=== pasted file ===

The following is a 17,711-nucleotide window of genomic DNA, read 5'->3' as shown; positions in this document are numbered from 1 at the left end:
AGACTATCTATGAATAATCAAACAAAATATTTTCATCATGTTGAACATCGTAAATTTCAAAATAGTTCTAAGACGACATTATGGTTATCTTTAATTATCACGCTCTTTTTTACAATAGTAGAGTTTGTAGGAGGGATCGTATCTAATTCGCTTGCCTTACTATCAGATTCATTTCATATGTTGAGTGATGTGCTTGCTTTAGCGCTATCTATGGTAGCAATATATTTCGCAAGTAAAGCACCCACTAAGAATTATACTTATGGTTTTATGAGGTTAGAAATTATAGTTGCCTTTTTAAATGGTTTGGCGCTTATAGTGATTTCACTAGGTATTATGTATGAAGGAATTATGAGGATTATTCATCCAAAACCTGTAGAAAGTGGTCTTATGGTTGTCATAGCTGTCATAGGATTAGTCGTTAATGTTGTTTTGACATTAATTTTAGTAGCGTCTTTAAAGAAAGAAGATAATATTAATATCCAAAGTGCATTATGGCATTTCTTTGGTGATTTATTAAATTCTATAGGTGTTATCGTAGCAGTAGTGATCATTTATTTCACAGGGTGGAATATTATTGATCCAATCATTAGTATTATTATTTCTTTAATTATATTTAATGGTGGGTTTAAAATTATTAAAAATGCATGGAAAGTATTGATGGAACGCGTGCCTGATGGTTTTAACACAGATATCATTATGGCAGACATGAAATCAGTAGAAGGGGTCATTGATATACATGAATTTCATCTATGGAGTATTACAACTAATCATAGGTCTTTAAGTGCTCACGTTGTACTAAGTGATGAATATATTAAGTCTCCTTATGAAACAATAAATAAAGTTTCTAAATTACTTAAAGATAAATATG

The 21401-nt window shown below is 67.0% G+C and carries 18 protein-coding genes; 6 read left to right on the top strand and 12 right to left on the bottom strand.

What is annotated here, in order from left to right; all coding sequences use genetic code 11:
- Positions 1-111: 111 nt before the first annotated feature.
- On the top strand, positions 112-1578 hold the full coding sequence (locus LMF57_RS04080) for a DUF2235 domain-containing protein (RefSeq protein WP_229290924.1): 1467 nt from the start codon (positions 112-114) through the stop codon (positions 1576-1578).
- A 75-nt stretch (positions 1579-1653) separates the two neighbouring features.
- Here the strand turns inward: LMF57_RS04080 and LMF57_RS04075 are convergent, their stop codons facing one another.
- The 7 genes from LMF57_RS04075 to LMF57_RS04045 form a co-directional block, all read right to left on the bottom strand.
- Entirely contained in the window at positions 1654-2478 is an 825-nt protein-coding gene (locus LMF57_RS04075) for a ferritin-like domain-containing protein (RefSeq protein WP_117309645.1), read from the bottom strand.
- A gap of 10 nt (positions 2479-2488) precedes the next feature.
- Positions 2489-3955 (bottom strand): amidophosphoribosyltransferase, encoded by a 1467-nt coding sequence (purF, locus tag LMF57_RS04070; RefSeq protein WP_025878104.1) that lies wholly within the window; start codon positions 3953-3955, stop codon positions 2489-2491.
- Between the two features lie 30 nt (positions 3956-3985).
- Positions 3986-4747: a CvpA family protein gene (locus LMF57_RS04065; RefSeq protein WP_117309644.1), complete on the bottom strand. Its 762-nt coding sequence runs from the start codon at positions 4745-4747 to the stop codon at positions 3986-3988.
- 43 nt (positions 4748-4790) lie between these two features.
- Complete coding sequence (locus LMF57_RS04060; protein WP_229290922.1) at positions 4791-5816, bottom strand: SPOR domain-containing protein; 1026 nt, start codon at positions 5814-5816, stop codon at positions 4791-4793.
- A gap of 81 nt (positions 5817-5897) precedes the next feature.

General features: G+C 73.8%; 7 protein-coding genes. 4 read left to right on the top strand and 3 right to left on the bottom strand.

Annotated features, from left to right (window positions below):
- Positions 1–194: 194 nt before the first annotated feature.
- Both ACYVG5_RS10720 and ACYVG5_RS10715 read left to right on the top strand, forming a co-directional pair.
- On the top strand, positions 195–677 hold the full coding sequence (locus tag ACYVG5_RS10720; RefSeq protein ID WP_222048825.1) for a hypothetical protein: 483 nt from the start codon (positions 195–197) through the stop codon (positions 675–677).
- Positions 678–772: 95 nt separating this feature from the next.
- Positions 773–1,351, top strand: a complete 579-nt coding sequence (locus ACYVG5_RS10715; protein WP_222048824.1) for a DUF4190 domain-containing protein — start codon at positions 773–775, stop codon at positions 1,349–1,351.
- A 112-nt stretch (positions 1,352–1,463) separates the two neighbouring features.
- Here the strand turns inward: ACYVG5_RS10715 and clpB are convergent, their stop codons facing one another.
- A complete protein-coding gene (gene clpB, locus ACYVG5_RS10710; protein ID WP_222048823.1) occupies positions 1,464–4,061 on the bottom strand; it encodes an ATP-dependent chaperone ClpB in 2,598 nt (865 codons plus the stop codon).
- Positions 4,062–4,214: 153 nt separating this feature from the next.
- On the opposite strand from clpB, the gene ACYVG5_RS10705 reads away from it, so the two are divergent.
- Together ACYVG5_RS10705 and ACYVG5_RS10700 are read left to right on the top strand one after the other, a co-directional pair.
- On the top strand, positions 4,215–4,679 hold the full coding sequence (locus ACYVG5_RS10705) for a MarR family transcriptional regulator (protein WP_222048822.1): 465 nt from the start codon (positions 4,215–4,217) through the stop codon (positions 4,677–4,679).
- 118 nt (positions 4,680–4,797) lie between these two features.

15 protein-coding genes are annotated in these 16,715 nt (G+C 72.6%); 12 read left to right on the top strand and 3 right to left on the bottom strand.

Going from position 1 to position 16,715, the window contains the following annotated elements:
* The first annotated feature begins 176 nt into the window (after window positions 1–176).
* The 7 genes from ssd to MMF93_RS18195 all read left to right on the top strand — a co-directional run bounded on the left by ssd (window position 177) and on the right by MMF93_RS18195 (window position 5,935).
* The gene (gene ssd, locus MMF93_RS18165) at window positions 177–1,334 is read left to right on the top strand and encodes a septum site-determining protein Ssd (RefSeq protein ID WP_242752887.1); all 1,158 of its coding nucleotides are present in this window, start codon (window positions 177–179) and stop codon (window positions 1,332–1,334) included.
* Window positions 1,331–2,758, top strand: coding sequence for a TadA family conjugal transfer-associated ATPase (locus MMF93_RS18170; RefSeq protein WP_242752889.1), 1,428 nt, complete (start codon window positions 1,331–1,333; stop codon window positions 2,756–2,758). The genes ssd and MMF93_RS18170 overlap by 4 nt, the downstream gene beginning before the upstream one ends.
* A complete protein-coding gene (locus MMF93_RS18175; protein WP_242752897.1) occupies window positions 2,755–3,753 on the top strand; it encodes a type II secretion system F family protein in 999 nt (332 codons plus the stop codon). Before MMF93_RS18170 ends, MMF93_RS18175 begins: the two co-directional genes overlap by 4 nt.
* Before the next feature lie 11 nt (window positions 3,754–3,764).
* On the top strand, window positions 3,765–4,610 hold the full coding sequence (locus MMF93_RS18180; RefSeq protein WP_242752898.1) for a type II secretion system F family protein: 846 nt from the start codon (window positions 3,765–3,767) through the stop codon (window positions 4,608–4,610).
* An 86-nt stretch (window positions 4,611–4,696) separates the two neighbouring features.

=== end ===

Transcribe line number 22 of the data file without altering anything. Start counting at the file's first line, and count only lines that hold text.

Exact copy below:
- On the top strand, positions 195–677 hold the full coding sequence (locus tag ACYVG5_RS10720; RefSeq protein ID WP_222048825.1) for a hypothetical protein: 483 nt from the start codon (positions 195–197) through the stop codon (positions 675–677).